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Blatter: we need goal line officials at World Cup

President urges change as Fifa considers Ireland's appeal to be '33rd nation' at finals

By Nick Harris

Sepp Blatter speaking at the Soccerex conference in South Africa yesterday

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Sepp Blatter speaking at the Soccerex conference in South Africa yesterday

A request by the Republic of Ireland to play as the 33rd team at next summer's World Cup finals as recompense for being cheated out of qualification by Thierry Henry's handball in their play-off with France will be considered by Fifa's executive committee (ExCo) at an EGM tomorrow.

The appeal from the Football Association of Ireland is highly unlikely to be granted, something that even FAI officials acknowledge in private, but the case could lead to the introduction of extra match officials at the World Cup, and a rethink on the qualification process for major tournaments.

Sepp Blatter, Fifa's president, revealed yesterday that he received an FAI delegation at Fifa's headquarters in Zurich on Friday. "They were naturally absolutely unhappy at what has happened," Blatter explained in a keynote address at the Soccerex conference in South Africa. Henry's handball, which led to William Gallas's extra-time equaliser, completed France's 2-1 aggregate win.

"They know the match cannot be replayed and the decision of the referee is final. Naturally they have not asked for any sanctions to be given to any player or the referee. But they have asked, very humbly, 'Can't we be team No33 at the World Cup?'

"They have asked for that, really. I will bring it to the attention of the executive committee. I cannot confirm what will happen, but I will report it to the executive committee."

The FAI confirmed in a statement: "A lot was discussed at [Friday's] meeting and at one stage the FAI asked if Ireland could be accommodated into the World Cup 2010.

"Other suggestions were also made to mitigate against further occurrences of such incidents, including the use of additional goal-line assistant referees for Fifa international matches, further use of video technology for matches at the highest level, stronger provisions to discourage players from engaging in such blatant breaches of the laws of the game, and provisions to strengthen referee selection for such important matches."

Blatter, who is in South Africa ahead of Friday's World Cup draw in Cape Town, said that Henry's handball showed the referees need more help on the pitch. "There is a lack of discipline and respect in the game by the players because they are cheating," he said.

"This is human beings trying to get an advantage and this is not good and we have to fight against that. We have only one man on the field of play who shall intervene in this matter. He has two assistants for the time being, perhaps more in the future. He has to make an immediate decision. He has only two eyes. So match control is now is on the agenda. How shall we avoid such situations as we have seen in this very specific match?"

Blatter has long been an opponent of using video technology, arguing that replaying incidents would break up play. He is more open-minded about goal-mouth technology that would instantly tell a referee whether a ball has crossed the line.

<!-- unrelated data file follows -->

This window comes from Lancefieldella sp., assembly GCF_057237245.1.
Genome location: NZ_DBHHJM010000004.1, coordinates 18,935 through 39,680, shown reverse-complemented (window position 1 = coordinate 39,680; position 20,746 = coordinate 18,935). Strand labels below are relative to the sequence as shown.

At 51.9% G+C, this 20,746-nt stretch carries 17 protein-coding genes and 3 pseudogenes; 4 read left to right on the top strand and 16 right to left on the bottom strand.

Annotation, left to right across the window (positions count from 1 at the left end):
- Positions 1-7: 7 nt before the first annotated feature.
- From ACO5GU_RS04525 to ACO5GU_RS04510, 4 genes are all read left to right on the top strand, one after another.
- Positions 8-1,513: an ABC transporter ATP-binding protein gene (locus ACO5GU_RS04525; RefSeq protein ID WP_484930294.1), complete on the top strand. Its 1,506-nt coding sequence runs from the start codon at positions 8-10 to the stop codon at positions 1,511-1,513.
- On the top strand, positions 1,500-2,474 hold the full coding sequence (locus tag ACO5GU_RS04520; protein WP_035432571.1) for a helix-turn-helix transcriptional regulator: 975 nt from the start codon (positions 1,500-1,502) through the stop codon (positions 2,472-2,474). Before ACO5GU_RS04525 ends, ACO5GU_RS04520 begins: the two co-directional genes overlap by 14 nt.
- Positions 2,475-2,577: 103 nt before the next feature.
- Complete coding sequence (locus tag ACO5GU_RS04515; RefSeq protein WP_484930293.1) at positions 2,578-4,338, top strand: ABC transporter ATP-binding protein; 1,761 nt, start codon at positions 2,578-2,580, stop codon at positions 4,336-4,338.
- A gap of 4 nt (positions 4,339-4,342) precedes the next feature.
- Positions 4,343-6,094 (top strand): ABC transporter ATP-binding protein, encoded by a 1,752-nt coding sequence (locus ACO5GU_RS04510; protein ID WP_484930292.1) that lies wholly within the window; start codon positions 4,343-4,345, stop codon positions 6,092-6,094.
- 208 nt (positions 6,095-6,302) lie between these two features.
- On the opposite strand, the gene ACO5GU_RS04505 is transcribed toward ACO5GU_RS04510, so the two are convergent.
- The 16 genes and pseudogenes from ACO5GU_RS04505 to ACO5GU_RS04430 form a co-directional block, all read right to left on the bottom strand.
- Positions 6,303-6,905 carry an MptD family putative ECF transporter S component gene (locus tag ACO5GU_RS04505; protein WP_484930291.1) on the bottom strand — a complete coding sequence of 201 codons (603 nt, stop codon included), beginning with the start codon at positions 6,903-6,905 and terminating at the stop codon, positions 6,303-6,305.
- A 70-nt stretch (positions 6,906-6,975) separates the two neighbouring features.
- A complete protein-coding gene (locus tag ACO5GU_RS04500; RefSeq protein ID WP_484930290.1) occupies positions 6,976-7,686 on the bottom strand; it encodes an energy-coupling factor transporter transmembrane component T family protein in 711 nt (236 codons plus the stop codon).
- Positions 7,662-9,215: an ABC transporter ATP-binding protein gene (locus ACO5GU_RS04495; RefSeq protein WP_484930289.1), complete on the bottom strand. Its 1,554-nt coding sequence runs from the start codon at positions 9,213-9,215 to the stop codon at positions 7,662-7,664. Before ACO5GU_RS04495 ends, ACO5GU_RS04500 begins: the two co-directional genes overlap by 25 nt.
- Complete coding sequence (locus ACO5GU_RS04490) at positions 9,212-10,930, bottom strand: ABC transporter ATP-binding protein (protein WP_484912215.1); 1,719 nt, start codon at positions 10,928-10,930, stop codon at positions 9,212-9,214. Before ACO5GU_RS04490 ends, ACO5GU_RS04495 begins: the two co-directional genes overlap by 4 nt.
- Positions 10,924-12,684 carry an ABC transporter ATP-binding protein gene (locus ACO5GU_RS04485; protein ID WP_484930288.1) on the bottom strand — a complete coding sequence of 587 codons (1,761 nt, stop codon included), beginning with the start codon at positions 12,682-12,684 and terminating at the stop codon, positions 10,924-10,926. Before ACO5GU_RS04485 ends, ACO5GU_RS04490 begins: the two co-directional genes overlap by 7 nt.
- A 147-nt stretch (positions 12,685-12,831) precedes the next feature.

The FAI confirmed it requested that Fifa use extra match officials and goal-line TV technology for international matches. Uefa is experimenting with two extra officials to monitor penalty-area incidents this season in the Europa League, with them standing at each end of the field.

"With technology, you have to stop a match, you have a look at cameras," Blatter said. "Now I think there should be some additional assistants . . . We have to maintain the human face of football and not go into technology. Perhaps if there had been somebody behind the goal he could have seen the [handball] situation in the case of France-Ireland."

The ExCo will discuss the way forward tomorrow, and it is possible that extra match officials will be put on the agenda for March's meeting of Fifa's law-making International Board (IFAB). If a decision to use extra officials is made by the IFAB, it would likely be introduced in competitions at most levels, not just at the World Cup.

Blatter said the play-offs for the 2010 World Cup have led to several disputes that will be discussed at the ExCo meeting. Costa Rica complained that their play-off with Uruguay was unfair when the latter had an offside goal allowed. Blatter suggested that if Ireland are allowed to be the 33rd team next summer, Costa Rica should be the 34th. Nobody is expecting that to happen; logistically it would be too difficult now to re-structure the tournament, while allowing teams in because of grievances about the officials would open a can of worms.

Fifa will, however, reconsider the nature of the play-off, which as currently constituted hands an advantage to the team playing at home in the second leg if extra time is played.

It has been mooted that play-offs could become one-game affairs on neutral territory, although that will only be one option considered.

"There are different formats in different continents, but if it comes down to one final play-off match to decide if you are in or out, this should not be the spirit behind the World Cup," Blatter added.

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Comments

Blatter comments
[info]scowsr wrote:
Tuesday, 1 December 2009 at 04:01 am (UTC)
Technology...YES, but much simpler is to have 2 (that's TWO) referees on the field. 1 in each half.

N. America has done it for yrs in almost all of their sports AND combined with technology, they have something like a 99% success record on all issues.

Wake up FIFA

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